Sgt. Manmeet Colon has observed fewer and fewer local faces on the police force—so she showed up in the Hill to pitch prospective cops.
That pitch, meant to counter “concerns for public safety” with people who know and often grew up in the area, took place at the most recent Hill South Community Management Team meeting at Betsy Ross Magnet School.
As part of a community-wide effort, Colon asked the meeting’s 25 attendees to get the word out by talking to youth, store owners, school teachers, and recent graduates that might be interested in joining the New Haven Police Department (NHPD).
“People are getting the word around, and that’s what we need,” she said. “We want people to talk to their sons, their daughters, their nephews and nieces and tell them that the New Haven Police Department is hiring.”
“We need them [new, local recruits] to be our spokespeople for the community,” she added. She pointed to the importance of cops who both know the neighbors, families, and occasional troublemakers on their beats—and have a personal tie to where they come from.
A five-member team of officers working under Colon’s supervision is knocking on doors in the city’s 10 policing districts. Lingering at small businesses, citywide events, and New Haven’s library branches in Dixwell and the Hill. Visiting fitness centers and community management team meetings. Showing up at graduations and career fairs as kids try to figure out their professional futures, and staying afterward to schmooze with parents.
It’s an uphill battle, said Colon at the meeting. There’s a lot of anti-police stigma in New Haven, she said. In recent years, the department has also struggled with rookie cops leaving the force for other, neighboring departments like North Haven and Madison that pay more. While a similar campaign kicked off last summer, Sgt. Colon said this year’s is “10 times bigger,” with strong efforts to talk to community members face to face.
Working with her are Detective Lynn Meekins and officers Jinett Marte, Jasmine Sanders, Joshua Smereczynsky, Matthew Williams and Yelena Borisova. After presenting at the meeting, Colon added that the recruits who graduated last week helped with door hangers and pavement pounding before they graduated.
This year, the five officers aren’t just letting people know the recruitment requirements — 21 years of age or older, with a high school diploma, U.S. citizenship, and no felony or sexual assault charges — as the outreach campaign did last year. Colon has started active Facebook, Twitter, and Instagram campaigns, and is collaborating with her fellow team members to walk each of the city’s neighborhoods, one policing district at a time.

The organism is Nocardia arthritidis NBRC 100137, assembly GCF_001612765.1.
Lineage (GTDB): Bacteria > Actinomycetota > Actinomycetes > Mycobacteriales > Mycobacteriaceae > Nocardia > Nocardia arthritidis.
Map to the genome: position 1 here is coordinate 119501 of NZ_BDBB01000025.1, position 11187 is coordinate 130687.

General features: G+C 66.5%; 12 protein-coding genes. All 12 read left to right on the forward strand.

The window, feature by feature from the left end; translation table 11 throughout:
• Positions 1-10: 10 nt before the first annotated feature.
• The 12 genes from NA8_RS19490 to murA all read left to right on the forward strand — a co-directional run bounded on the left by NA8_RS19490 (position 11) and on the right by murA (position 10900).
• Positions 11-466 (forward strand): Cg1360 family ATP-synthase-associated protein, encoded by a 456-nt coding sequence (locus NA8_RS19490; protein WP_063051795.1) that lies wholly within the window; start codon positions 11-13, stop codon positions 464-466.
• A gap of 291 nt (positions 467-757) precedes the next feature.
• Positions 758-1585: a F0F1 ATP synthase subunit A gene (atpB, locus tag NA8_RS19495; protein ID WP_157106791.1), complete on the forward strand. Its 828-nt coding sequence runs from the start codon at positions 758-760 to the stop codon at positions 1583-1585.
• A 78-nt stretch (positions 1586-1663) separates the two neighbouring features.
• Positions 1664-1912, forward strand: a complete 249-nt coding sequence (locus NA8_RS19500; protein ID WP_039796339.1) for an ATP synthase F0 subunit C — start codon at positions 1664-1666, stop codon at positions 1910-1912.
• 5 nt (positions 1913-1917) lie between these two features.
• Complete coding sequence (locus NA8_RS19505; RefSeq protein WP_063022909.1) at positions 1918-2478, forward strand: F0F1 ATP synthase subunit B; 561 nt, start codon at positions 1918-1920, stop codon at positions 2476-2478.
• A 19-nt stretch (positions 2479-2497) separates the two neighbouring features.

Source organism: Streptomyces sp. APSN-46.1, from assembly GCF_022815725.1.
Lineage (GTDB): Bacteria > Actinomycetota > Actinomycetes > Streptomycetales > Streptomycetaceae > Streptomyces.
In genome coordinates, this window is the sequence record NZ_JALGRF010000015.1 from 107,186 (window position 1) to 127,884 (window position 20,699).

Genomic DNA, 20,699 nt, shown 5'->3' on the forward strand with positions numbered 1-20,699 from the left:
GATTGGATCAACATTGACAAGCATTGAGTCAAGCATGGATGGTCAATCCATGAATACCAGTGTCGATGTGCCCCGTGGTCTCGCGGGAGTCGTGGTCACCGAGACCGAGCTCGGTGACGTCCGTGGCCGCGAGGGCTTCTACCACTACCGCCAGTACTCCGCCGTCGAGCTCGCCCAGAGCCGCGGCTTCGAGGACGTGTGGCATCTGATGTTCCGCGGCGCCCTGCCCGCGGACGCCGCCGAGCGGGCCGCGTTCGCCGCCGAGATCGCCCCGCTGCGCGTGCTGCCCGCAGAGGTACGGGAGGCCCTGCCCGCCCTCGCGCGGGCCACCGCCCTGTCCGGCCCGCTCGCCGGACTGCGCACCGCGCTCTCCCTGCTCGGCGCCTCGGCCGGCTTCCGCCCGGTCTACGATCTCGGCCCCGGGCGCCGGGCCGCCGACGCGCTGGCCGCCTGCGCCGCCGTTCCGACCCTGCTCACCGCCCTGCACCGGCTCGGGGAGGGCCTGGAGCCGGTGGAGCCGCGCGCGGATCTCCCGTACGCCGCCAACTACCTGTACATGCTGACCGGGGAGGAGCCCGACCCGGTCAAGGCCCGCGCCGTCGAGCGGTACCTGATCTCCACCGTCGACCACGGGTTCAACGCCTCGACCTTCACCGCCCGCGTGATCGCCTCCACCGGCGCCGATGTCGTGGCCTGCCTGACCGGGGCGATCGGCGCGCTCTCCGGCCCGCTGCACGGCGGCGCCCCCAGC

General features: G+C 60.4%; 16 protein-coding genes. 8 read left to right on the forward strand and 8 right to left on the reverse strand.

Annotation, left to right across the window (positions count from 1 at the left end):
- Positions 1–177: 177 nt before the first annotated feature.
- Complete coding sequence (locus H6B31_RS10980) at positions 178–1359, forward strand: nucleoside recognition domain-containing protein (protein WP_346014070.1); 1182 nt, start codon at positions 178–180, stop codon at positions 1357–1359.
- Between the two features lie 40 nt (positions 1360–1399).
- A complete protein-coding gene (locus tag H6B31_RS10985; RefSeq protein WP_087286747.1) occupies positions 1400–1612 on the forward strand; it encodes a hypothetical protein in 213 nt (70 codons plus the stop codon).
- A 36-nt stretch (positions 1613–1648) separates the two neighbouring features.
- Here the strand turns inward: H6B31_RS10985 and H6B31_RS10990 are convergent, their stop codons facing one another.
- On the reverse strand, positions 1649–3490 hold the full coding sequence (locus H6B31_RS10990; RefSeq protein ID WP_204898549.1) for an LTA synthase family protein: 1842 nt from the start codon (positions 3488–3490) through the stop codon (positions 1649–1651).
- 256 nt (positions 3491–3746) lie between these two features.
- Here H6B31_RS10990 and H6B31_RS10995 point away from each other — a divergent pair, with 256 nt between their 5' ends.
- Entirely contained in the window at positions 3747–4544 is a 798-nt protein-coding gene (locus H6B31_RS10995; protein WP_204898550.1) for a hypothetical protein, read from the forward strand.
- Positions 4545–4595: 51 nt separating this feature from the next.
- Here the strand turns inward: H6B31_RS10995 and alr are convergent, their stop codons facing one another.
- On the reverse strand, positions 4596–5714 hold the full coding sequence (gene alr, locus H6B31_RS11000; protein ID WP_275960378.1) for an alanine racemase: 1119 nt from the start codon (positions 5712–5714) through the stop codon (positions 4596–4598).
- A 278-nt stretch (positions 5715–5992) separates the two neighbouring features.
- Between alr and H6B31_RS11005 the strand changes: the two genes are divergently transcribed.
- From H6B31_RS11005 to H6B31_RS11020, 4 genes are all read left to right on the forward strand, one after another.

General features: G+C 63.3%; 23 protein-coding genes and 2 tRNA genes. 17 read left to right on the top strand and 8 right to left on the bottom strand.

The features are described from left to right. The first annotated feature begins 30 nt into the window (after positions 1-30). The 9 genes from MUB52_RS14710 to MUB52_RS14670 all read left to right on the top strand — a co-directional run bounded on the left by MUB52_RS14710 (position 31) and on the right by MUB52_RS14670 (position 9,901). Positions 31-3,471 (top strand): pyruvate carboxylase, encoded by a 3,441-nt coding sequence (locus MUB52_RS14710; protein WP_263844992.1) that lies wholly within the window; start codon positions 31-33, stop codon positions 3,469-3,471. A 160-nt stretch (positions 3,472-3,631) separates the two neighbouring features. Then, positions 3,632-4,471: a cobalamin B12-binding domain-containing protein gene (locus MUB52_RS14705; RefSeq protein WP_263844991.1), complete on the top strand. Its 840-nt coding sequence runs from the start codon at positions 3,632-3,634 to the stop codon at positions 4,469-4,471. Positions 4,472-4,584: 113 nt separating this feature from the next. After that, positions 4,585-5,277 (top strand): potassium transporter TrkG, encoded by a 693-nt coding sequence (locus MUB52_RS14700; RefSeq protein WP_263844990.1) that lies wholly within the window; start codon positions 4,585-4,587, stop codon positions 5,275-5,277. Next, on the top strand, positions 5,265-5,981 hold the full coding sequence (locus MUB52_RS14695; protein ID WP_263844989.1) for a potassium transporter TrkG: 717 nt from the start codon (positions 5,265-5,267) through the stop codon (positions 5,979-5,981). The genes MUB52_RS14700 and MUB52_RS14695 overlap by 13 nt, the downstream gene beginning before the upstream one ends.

In District Seven (East Rock, Newhallville, and Cedar Hill) cops are completing their door-knocking campaign, in which they leave literature at each home and talk to whoever opens a door, or passes them on the pavement.
In Dixwell, they’ve set up temporary residence at the Stetson branch of the New Haven Free Public Library, where they planned to reconvene from 1 to 4 p.m. Sunday, during this year’s Freddy Fixer parade. The previous weekend, Detective Meekins and Officer Sanders were there during the Health & Wellness Fair at the Dixwell Plaza.
And in the Hill, where officers have not yet knocked on doors but are planning to “in the next few weeks,” Colon and Meekins have been talking to store customers and local business owners, seeing if they can leave literature at the front of their stores. Colon recalled one clerk who was especially open to the idea, because more locals on the force means more people who know his business, what it adds to the community, and who might target it.
They’re also stressing a local perk that the department offers: 10 residency points, added to the averaged score of potential officers’ written and oral examinations. With several over-street banners, large billboards, and appearances planned at Southern Connecticut State University’s graduation, drills at the U.S. Army station in Norwich, and Fair Haven’s annual River Fest, Colon and other team members are hoping more New Haveners will flock to the force.
“We’ll be visible,” she said. “By the time June 23 comes, I think everyone in New Haven should know that the New Haven Police Department is hiring.”
She added that there is no precise number of recruits that the department is looking for this year. “Usually, 25 to 30 is a safe number to say,” she said, but the department has entertained the possibility of up to 35.
For potential applicants, Colon wrote the following in an email after the meeting: “The application period will be followed by physical ability testing, scheduled on July 8-9, 2017. Those that have satisfied the ability testing component will be scheduled for the written examination on July 15, 2017. The oral boards will then follow as the last civil service testing component on July 22-23, 2017.”